Breaking The Mold
Photo left to right: Zooey Deschanel (Jake Johnson), Mindy Kaling (INF), Lena Dunham (David Shankbone).

[dropcap]T[/dropcap]he skinny versus curvy debate has plagued pop-culture discussion for years. The slender-Victoria-Beckham-types and the curvy-Christina-Hendrix-sets are often pitted against one another in editorials, television, film and other mediums. In fact, western society sees the two body types as dichotic—it’s either one, or the other.

In Hollywood, we’ve seen every variation of these two characters: from the slim girl next-door and her first world problems, to the overweight woman pitted against the odds. Screenwriters have thrown every formula at us, and at first glance, we see them using these female bodies in a manner that creates stereotypes and generalizations. It’s undoubtedly a major habit of mass media.

But what about a body that doesn’t meet that canon of either skinny, or rubenesque, as Lauren Bans from NY Mag’s “The Cut” so interestingly says. For one, there are implications. When Jennifer Lawrence starred in “The Hunger Games,” her “curvy” figure was deemed not right for the role. Fans and critics criticized the casting choice, saying that Lawrence’s body type was not true to the book’s Katniss.  However, for Michelle Williams, who put on weight to play the iconic and celebrated, full-figured Marilyn Monroe in “My Week With Marilyn,” there weren’t any complaints because she met the supposed role requirements.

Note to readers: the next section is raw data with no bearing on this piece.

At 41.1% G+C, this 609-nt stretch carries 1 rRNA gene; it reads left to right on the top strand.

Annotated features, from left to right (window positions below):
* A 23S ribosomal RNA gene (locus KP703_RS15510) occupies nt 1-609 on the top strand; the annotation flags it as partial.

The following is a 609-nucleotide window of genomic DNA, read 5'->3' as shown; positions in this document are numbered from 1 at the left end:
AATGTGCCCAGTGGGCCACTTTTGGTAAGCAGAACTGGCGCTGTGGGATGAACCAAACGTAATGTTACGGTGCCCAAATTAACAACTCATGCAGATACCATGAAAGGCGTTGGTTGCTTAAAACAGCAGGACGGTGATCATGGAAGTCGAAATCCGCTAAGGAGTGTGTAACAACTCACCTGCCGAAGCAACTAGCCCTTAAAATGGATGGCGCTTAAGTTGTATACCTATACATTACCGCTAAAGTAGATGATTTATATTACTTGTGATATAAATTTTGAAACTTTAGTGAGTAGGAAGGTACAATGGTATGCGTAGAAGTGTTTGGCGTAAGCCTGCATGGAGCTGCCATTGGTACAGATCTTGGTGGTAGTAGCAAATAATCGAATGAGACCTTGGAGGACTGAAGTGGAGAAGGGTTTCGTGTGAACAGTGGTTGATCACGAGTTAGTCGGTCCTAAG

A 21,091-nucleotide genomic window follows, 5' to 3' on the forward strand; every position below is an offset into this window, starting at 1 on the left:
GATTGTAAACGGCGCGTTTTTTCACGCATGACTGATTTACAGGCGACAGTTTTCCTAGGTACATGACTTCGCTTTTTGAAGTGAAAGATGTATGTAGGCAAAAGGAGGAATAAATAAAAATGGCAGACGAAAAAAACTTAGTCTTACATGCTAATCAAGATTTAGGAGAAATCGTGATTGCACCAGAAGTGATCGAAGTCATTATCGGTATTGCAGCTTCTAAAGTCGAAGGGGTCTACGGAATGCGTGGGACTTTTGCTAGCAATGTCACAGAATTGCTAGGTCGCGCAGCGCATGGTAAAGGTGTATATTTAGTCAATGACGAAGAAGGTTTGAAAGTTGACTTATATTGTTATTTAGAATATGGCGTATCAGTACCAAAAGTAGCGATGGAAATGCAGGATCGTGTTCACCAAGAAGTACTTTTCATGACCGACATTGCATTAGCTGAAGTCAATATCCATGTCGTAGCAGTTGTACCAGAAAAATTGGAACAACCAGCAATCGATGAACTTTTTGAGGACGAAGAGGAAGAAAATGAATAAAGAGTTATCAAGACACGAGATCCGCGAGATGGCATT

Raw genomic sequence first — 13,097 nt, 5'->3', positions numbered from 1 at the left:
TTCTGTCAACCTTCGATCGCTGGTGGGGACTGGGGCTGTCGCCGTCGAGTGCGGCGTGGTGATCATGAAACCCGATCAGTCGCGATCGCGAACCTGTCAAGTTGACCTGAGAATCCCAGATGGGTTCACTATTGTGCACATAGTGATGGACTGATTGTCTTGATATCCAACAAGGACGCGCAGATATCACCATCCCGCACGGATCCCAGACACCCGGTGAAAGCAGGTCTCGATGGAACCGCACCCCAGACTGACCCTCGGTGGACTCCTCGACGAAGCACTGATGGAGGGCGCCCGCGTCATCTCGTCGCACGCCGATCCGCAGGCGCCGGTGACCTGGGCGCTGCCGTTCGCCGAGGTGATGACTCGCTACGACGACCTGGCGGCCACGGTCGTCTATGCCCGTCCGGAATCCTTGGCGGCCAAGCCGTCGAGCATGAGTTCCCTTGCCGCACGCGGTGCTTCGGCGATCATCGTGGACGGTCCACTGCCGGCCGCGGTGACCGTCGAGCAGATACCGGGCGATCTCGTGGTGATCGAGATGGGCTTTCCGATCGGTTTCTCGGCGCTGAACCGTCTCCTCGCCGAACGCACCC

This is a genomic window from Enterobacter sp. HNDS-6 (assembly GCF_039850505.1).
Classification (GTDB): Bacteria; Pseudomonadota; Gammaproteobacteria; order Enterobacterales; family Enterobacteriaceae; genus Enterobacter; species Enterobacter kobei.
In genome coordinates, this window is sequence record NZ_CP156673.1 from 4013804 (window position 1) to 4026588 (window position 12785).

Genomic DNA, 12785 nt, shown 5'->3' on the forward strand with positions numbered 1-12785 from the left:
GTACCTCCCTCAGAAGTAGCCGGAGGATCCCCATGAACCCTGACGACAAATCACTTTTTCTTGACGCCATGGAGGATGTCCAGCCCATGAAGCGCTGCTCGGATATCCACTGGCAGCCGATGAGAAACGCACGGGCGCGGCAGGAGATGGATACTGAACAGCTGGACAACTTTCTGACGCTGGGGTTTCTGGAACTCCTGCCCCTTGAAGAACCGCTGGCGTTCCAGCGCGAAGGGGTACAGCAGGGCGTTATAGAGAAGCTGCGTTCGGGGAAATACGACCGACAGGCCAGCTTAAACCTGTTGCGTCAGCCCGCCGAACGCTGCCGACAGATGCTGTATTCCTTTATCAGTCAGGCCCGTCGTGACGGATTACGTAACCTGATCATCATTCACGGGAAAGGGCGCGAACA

In both instances the film’s reception and the actresses’ bodies were connected.

Pop culture, as a whole, seems enamored with seeing “life-size” women on screen. Does that mean there is a shortage of roles for the women that fall in between?

HBO’s highly acclaimed series “Girls” is written and directed by Lena Dunham, who also stars in the show as the plump—not too toned nor too bodacious—Hannah, who is supposed to be the voice of her generation.

Hanna Horvath played by Lena Dunham in HBO’s “Girls.” ©HBO
Hanna Horvath played by Lena Dunham in HBO’s “Girls.” ©HBO

Zooey Deschanel continues to inspire the writers of “New Girl,” as they honed in on what the actress is best at, and crafted a sweet, dorky, not-so-girl next-door character. Deschanel has created the new Quirky-Girl archetype.

Mindy Kaling has moved gracefully up the TV hierarchy with her stint as a writer and occasional performer on “The Office.” The web presence she established with her blog, “Things I’ve Bought That I Love” eventually led her to her current “The Mindy Project.”

None of these women fit into  Hollywood’s mold as a leading lady, and they have had to gain a presence by either writing their own material, or creatively carving a niche in the industry for themselves.

Back in November, Vulture described Kaling’s work as something that is wholly her own and from it she stemmed her own comedic brand. And looking at Dunham and Deschanel’s careers, they seem to be doing the same.

Is that what it takes to break in the business if you don’t fit the Hollywood standard of beauty?

Dr. Melissa Camacho, Associate Professor at San Francisco State University, is an expert on the depiction of women in mass media and she thinks this isn’t new and it isn’t necessarily a trend.